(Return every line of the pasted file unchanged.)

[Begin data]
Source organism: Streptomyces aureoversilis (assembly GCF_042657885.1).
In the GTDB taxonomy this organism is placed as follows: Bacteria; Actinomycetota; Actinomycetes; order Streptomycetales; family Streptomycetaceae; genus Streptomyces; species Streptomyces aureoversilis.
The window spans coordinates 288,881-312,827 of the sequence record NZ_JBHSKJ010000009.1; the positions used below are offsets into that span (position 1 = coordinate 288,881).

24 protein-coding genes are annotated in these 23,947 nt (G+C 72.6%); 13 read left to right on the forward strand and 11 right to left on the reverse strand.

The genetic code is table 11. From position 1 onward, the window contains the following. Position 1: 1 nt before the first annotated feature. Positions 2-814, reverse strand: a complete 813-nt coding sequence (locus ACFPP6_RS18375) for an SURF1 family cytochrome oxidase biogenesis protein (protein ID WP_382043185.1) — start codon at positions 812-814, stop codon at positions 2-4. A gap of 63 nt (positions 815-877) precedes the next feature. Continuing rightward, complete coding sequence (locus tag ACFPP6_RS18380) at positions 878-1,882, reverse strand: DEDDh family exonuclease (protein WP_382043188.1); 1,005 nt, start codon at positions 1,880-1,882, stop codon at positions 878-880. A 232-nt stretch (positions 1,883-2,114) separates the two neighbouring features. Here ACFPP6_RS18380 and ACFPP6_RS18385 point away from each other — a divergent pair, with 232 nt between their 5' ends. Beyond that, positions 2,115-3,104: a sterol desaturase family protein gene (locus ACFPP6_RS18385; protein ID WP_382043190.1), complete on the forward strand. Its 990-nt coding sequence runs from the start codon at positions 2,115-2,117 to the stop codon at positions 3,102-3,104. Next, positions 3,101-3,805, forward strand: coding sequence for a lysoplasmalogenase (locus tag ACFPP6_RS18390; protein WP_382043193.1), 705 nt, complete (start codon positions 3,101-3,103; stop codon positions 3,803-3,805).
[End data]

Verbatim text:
Source organism: Streptomyces aureoversilis (assembly GCF_042657885.1).
In the GTDB taxonomy this organism is placed as follows: Bacteria; Actinomycetota; Actinomycetes; order Streptomycetales; family Streptomycetaceae; genus Streptomyces; species Streptomyces aureoversilis.
The window spans coordinates 288,881-312,827 of the sequence record NZ_JBHSKJ010000009.1; the positions used below are offsets into that span (position 1 = coordinate 288,881).

24 protein-coding genes are annotated in these 23,947 nt (G+C 72.6%); 13 read left to right on the forward strand and 11 right to left on the reverse strand.

The genetic code is table 11. From position 1 onward, the window contains the following. Position 1: 1 nt before the first annotated feature. Positions 2-814, reverse strand: a complete 813-nt coding sequence (locus ACFPP6_RS18375) for an SURF1 family cytochrome oxidase biogenesis protein (protein ID WP_382043185.1) — start codon at positions 812-814, stop codon at positions 2-4. A gap of 63 nt (positions 815-877) precedes the next feature. Continuing rightward, complete coding sequence (locus tag ACFPP6_RS18380) at positions 878-1,882, reverse strand: DEDDh family exonuclease (protein WP_382043188.1); 1,005 nt, start codon at positions 1,880-1,882, stop codon at positions 878-880. A 232-nt stretch (positions 1,883-2,114) separates the two neighbouring features. Here ACFPP6_RS18380 and ACFPP6_RS18385 point away from each other — a divergent pair, with 232 nt between their 5' ends. Beyond that, positions 2,115-3,104: a sterol desaturase family protein gene (locus ACFPP6_RS18385; protein ID WP_382043190.1), complete on the forward strand. Its 990-nt coding sequence runs from the start codon at positions 2,115-2,117 to the stop codon at positions 3,102-3,104. Next, positions 3,101-3,805, forward strand: coding sequence for a lysoplasmalogenase (locus tag ACFPP6_RS18390; protein WP_382043193.1), 705 nt, complete (start codon positions 3,101-3,103; stop codon positions 3,803-3,805).